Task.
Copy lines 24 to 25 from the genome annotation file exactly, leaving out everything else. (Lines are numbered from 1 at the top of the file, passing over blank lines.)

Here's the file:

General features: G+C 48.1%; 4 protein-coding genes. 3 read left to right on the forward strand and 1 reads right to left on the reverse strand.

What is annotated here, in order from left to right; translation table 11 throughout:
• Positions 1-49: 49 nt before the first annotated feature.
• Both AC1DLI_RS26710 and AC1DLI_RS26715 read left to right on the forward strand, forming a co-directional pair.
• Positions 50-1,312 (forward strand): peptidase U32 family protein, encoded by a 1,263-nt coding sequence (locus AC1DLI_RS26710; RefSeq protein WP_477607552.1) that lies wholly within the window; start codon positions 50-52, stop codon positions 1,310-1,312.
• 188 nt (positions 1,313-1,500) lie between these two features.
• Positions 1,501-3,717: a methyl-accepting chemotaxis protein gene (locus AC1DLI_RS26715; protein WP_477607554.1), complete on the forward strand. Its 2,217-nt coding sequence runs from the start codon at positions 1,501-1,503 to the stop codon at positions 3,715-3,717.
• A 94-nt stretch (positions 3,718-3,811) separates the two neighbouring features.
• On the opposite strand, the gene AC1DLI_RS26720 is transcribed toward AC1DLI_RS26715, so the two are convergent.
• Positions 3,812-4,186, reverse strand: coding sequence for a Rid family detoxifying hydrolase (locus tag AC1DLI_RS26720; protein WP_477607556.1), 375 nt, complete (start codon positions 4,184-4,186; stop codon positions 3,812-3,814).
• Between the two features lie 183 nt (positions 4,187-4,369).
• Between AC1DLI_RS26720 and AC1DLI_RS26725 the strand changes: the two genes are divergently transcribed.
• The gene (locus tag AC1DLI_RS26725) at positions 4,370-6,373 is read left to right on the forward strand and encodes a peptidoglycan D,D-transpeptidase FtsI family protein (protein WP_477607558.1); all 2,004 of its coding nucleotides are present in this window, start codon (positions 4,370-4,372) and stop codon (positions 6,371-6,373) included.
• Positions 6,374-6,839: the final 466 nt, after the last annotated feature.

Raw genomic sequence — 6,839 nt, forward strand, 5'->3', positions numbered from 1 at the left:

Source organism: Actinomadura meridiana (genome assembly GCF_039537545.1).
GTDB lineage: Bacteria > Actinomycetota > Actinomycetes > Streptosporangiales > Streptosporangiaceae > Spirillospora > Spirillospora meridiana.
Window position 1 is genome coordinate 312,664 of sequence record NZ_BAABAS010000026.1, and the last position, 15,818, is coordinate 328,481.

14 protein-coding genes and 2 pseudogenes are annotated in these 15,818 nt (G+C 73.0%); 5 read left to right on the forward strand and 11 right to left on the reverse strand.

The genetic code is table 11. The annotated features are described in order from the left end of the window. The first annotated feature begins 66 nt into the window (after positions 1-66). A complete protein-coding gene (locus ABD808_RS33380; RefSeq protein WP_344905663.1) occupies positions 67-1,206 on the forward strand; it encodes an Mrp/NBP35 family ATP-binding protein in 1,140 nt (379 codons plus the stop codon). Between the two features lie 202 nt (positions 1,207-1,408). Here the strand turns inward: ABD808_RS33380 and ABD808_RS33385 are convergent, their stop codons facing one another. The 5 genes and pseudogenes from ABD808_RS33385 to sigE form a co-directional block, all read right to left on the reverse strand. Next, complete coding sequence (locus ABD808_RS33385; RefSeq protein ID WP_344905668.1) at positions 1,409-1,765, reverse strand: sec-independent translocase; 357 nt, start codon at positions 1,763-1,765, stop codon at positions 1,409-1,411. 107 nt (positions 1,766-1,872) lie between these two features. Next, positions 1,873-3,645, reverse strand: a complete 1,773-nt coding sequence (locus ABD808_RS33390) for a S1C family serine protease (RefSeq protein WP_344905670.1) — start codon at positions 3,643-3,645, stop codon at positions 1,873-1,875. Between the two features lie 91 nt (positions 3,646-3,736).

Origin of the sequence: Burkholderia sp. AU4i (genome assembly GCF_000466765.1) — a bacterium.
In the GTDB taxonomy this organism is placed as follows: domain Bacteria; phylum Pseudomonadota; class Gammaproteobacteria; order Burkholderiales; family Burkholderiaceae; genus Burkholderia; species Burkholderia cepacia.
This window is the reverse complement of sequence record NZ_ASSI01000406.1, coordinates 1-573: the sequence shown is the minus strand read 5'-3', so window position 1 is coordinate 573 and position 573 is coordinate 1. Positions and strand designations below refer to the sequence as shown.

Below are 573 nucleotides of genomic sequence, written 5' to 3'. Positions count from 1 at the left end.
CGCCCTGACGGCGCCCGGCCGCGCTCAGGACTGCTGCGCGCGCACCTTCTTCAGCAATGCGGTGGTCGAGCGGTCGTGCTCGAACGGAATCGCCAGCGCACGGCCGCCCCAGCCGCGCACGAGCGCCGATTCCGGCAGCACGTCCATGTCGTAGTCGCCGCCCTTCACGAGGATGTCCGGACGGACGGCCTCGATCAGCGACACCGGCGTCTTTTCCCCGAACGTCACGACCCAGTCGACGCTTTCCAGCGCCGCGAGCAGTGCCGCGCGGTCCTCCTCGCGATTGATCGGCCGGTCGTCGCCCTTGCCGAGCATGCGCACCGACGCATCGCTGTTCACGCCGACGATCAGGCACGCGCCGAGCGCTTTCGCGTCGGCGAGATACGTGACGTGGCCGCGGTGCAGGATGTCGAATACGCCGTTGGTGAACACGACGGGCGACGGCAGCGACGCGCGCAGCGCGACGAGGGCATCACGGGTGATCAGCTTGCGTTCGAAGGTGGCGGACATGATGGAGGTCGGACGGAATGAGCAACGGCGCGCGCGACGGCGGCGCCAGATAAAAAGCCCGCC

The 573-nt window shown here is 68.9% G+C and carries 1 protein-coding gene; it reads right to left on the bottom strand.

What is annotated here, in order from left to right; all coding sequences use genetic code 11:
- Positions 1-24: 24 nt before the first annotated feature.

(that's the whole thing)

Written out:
Below are 573 nucleotides of genomic sequence, written 5' to 3'. Positions count from 1 at the left end.
CGCCCTGACGGCGCCCGGCCGCGCTCAGGACTGCTGCGCGCGCACCTTCTTCAGCAATGCGGTGGTCGAGCGGTCGTGCTCGAACGGAATCGCCAGCGCACGGCCGCCCCAGCCGCGCACGAGCGCCGATTCCGGCAGCACGTCCATGTCGTAGTCGCCGCCCTTCACGAGGATGTCCGGACGGACGGCCTCGATCAGCGACACCGGCGTCTTTTCCCCGAACGTCACGACCCAGTCGACGCTTTCCAGCGCCGCGAGCAGTGCCGCGCGGTCCTCCTCGCGATTGATCGGCCGGTCGTCGCCCTTGCCGAGCATGCGCACCGACGCATCGCTGTTCACGCCGACGATCAGGCACGCGCCGAGCGCTTTCGCGTCGGCGAGATACGTGACGTGGCCGCGGTGCAGGATGTCGAATACGCCGTTGGTGAACACGACGGGCGACGGCAGCGACGCGCGCAGCGCGACGAGGGCATCACGGGTGATCAGCTTGCGTTCGAAGGTGGCGGACATGATGGAGGTCGGACGGAATGAGCAACGGCGCGCGCGACGGCGGCGCCAGATAAAAAGCCCGCC